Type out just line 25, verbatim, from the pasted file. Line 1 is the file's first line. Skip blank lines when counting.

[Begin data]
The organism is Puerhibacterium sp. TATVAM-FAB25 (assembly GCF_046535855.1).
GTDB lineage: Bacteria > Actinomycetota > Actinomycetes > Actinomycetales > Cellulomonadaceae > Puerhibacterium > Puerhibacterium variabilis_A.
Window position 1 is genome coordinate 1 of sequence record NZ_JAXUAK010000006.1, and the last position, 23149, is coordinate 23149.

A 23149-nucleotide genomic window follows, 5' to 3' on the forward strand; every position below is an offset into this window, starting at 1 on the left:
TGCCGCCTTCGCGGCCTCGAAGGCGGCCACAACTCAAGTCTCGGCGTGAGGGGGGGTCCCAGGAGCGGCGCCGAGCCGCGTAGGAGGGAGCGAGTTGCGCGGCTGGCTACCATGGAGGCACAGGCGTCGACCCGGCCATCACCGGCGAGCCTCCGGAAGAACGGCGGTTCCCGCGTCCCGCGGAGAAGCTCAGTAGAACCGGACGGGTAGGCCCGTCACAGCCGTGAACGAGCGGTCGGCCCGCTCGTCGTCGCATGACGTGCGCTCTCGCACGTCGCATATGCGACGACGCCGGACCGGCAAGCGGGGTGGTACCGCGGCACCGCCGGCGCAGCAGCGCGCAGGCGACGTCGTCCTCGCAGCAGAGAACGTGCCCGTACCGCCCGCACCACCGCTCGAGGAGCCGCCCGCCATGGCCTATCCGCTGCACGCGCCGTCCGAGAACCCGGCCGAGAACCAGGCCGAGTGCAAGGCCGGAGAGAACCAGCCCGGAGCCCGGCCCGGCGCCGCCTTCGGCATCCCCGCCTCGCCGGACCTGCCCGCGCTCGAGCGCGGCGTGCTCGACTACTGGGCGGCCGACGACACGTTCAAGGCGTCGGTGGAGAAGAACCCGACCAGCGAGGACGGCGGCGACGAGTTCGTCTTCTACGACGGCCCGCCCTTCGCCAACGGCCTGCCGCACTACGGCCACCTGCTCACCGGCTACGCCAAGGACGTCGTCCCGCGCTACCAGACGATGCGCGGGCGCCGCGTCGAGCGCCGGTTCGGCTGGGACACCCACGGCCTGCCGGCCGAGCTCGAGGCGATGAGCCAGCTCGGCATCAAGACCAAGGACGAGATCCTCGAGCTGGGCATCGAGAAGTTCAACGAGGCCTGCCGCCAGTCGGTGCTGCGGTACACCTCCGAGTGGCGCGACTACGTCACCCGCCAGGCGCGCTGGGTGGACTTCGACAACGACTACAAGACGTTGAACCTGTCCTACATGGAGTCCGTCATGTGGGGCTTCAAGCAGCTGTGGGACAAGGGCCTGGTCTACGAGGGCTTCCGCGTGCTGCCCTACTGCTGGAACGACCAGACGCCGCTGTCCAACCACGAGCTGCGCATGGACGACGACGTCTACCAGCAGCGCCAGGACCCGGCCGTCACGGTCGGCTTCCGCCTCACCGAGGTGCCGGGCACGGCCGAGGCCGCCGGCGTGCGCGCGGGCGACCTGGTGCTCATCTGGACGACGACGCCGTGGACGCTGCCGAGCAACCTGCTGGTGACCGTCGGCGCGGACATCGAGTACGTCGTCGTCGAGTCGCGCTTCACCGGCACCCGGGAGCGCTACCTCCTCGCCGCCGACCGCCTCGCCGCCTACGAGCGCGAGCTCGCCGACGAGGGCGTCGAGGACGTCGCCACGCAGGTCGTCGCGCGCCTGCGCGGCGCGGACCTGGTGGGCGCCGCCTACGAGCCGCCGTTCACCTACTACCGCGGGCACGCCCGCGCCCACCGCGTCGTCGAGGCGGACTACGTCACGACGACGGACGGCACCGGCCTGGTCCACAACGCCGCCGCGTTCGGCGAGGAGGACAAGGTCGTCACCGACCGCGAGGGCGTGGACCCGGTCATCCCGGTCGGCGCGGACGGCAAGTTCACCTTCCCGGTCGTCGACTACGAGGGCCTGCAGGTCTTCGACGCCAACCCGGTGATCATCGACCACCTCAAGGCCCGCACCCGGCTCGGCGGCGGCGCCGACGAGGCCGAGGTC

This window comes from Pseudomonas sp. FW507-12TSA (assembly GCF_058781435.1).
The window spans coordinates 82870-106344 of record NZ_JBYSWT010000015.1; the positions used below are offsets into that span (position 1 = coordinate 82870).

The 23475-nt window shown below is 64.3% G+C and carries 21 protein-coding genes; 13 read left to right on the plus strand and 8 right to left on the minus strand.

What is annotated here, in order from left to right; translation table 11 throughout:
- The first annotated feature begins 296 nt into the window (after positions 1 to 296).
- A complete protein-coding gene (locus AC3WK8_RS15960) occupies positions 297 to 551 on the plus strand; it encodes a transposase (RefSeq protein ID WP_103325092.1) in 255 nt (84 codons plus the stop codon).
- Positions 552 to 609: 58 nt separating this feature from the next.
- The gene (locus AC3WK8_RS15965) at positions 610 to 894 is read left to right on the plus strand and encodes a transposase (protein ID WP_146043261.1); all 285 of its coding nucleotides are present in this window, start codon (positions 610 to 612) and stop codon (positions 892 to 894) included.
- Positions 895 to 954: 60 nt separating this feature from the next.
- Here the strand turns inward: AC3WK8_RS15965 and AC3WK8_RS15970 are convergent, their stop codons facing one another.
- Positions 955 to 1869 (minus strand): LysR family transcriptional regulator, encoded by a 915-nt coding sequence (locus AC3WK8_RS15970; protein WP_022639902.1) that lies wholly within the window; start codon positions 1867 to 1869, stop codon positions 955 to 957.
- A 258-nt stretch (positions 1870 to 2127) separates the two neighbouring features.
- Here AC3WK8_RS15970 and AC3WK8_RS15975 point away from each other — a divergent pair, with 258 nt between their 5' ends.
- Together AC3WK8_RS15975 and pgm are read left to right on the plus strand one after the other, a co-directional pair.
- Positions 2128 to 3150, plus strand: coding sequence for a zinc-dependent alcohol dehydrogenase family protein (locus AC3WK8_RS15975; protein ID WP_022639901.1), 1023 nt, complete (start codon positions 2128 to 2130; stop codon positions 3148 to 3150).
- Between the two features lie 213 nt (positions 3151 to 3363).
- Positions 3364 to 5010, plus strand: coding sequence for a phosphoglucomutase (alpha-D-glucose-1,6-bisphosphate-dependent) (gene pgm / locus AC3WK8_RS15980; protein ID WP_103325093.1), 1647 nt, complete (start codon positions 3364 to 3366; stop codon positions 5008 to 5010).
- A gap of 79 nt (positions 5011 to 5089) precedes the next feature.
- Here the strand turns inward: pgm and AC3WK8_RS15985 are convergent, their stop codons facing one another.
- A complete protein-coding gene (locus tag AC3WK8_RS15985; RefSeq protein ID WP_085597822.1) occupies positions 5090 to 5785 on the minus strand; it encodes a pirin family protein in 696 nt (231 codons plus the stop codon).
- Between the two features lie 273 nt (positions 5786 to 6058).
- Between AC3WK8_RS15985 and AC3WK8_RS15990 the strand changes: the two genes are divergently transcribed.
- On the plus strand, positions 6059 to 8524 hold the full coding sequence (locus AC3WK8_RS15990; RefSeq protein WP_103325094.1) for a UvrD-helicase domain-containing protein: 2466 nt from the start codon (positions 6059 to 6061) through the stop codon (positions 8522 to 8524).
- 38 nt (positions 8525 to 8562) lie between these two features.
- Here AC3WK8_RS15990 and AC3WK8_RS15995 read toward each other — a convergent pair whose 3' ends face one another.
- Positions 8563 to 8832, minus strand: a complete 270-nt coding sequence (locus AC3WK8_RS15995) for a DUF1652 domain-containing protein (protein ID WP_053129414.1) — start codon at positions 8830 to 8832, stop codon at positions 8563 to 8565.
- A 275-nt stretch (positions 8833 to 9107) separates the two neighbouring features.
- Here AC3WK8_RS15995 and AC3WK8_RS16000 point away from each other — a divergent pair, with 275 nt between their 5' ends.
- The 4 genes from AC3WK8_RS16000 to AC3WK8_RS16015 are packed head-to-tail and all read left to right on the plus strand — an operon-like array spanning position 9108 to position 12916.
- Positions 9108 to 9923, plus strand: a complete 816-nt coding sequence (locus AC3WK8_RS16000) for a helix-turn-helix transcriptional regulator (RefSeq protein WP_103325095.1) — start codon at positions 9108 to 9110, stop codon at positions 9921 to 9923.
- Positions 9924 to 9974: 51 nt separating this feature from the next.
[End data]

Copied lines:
- A complete protein-coding gene (locus tag AC3WK8_RS15985; RefSeq protein ID WP_085597822.1) occupies positions 5090 to 5785 on the minus strand; it encodes a pirin family protein in 696 nt (231 codons plus the stop codon).